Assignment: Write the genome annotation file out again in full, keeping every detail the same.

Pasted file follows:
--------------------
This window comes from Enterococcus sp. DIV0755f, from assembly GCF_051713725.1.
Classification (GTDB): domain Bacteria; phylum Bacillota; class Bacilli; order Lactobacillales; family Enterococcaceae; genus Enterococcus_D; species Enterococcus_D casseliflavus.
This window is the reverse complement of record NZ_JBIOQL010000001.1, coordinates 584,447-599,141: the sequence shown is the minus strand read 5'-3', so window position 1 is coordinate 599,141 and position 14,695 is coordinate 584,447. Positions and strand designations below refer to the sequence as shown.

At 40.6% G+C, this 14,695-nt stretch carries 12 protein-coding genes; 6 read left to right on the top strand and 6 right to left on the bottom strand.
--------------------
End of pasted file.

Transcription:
This window comes from Enterococcus sp. DIV0755f, from assembly GCF_051713725.1.
Classification (GTDB): domain Bacteria; phylum Bacillota; class Bacilli; order Lactobacillales; family Enterococcaceae; genus Enterococcus_D; species Enterococcus_D casseliflavus.
This window is the reverse complement of record NZ_JBIOQL010000001.1, coordinates 584,447-599,141: the sequence shown is the minus strand read 5'-3', so window position 1 is coordinate 599,141 and position 14,695 is coordinate 584,447. Positions and strand designations below refer to the sequence as shown.

At 40.6% G+C, this 14,695-nt stretch carries 12 protein-coding genes; 6 read left to right on the top strand and 6 right to left on the bottom strand.